An organization needs an advisory board because it can balance the need for change with the need to minimize risks. That’s why a CAB has become an essential element of a defined change management process — it helps a company to grow and control inherent risks. 

3. Quick response to security threats 

Thanks to ECAB meetings, IT experts can react to cyber threats and eliminate their consequences quickly and efficiently. Additionally, such meetings help to prevent security problems. 

How to run a CAB meeting

These five steps can help you set up a CAB meeting to add value to your organization.

1. Create a meeting agenda

Choose a board meeting agenda template and fill it in with discussion topics, allocate time to each, and propose potential decisions and their outcomes. It will help to stay on track, control the timing, and avoid irrelevant conversations.   

2. Share a list of proposed changes with CAB members

Make sure CAB participants have enough time to review potential changes and ask questions before the meeting. If CAB members send requests too close to the meeting date, consider implementing lead times for the CAB-routed changes. 

3. Don’t avoid uncomfortable questions

To make the CAB meeting process effective and to be prepared for the worst-case scenario, discuss and answer the following questions:

  • Do we have enough expertise to conduct the change?
  • What are the consequences if something goes wrong?
  • What is our backup plan?
  • What do we do if this change doesn’t fix the problem?

4. Take meeting minutes 

Use one of the board meeting minutes templates to outline what happened during the change advisory board meeting. This information can be later shared with stakeholders that couldn’t attend the meeting. The records can also be referred to later to recall why the board made specific decisions. 

5. Send a follow-up email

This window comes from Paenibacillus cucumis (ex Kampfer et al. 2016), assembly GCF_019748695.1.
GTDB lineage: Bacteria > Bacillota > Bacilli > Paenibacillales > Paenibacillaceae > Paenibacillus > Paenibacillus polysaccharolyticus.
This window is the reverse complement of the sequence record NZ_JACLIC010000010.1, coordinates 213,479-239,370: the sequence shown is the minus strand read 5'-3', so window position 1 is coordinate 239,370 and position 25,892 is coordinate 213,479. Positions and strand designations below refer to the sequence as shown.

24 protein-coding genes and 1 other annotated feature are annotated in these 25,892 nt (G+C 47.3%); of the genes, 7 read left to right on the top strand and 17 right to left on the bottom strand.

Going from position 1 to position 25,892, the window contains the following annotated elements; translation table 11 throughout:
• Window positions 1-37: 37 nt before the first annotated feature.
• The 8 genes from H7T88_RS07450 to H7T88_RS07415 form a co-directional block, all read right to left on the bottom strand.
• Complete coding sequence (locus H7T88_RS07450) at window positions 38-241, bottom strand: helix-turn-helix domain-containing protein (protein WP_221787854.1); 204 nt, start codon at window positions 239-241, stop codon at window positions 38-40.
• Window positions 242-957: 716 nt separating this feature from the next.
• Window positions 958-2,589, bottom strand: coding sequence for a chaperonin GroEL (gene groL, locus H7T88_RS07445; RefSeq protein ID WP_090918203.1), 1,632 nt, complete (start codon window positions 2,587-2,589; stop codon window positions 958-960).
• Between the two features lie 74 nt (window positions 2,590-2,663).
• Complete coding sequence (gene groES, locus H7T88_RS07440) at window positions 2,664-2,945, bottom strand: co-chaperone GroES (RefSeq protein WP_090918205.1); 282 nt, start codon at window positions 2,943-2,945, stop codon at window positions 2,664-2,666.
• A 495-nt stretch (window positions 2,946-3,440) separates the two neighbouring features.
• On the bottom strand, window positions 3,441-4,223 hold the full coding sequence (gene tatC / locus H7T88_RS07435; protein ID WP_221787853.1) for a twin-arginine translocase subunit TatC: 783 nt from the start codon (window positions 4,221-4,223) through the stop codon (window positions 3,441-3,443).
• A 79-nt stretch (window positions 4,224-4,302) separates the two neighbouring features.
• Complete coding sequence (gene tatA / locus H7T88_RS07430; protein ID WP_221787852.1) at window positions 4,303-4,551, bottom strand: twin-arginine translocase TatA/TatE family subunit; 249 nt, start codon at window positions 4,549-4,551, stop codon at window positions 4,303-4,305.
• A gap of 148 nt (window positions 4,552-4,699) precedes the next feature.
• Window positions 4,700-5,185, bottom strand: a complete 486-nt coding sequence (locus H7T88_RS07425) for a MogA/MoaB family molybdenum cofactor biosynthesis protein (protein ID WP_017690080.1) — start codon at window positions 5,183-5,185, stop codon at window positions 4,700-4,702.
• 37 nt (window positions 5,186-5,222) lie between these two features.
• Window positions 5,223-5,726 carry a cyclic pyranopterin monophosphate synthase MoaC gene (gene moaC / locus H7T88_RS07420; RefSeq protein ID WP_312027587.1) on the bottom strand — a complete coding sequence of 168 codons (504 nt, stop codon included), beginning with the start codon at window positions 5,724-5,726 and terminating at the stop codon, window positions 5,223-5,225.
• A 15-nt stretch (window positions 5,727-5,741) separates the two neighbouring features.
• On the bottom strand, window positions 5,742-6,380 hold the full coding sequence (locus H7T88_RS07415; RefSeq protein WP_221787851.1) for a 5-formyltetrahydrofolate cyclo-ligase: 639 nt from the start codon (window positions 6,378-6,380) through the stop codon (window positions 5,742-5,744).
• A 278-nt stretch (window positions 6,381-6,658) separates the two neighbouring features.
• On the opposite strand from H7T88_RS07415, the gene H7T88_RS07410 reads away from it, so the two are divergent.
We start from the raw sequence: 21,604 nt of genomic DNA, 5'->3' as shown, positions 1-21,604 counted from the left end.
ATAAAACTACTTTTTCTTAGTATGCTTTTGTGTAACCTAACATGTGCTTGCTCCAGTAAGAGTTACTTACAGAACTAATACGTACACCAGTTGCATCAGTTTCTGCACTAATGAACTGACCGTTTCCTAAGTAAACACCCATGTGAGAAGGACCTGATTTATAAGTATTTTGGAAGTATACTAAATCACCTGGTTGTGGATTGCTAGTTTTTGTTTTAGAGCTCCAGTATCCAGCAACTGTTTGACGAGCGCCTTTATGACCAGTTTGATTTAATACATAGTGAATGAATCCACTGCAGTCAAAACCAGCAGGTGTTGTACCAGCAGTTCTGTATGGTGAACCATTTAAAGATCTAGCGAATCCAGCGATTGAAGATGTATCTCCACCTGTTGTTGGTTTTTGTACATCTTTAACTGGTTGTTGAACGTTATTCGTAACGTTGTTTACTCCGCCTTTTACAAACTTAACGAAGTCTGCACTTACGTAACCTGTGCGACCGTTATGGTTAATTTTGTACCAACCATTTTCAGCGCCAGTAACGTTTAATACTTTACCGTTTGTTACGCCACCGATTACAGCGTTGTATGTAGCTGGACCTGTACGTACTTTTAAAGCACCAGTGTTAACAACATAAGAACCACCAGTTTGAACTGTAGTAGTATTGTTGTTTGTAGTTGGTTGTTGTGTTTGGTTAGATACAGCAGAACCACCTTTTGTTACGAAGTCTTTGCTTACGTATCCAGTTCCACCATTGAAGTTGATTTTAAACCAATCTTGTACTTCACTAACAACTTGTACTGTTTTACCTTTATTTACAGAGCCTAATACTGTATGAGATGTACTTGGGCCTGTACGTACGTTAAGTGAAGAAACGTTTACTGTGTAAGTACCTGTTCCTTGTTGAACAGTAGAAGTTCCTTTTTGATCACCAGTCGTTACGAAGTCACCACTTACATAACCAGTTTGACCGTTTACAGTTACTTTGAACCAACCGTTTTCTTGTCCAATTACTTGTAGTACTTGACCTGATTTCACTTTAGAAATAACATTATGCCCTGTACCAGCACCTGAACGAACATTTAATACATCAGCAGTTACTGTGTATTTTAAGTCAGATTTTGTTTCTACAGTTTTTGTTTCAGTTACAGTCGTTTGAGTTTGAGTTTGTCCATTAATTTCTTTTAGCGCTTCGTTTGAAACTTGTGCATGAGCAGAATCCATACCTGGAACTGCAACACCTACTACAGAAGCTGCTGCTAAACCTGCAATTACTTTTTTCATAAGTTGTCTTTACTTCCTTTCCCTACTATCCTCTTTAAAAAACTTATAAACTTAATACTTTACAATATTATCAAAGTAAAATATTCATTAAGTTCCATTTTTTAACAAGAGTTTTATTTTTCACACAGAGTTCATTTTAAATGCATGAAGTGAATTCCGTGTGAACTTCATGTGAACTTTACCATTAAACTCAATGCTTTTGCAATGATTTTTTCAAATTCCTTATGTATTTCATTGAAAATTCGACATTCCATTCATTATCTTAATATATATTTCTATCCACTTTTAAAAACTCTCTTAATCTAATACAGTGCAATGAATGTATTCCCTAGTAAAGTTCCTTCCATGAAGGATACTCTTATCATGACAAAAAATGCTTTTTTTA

To summarize everything, keep every team member informed, make sure everyone is on the same page, and send a follow-up email after each meeting. It should include minutes, key decisions, action items, an implementation schedule, deadlines, and relevant documentation. 

To improve collaboration, enhance decision-making, and make the change advisory board meeting process even more efficient, board portals are recommended for organizations. These are centralized and highly secure platforms where board members can conduct virtual board meetings, store and share board materials, assign tasks, and set deadlines. 

You can have a look at the board portal software comparison tables to learn more about the providers and the tools they offer. 

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What to include in a CAB meeting agenda

Here’s what an agenda for your CAB meetings should contain.

1. New requests for change

A request for change (RFC) is a formal proposal that describes the details of a change. It’s requested by stakeholders and clarifies what impact the change will have on the product or organization.

Send the list of RFCs to CAB attendees for review at least a week before the meeting so that they can review them, ask questions, and prepare.

2. The change process

When a change request is approved, the change management process begins. It usually involves:

  • Assigning roles and tasks
  • Building a strategy
  • Removing blockers
  • Monitoring and accelerating the change process
  • Measuring and optimizing the change activities

3. The change schedule

An effective change schedule keeps the whole team on track. It can include: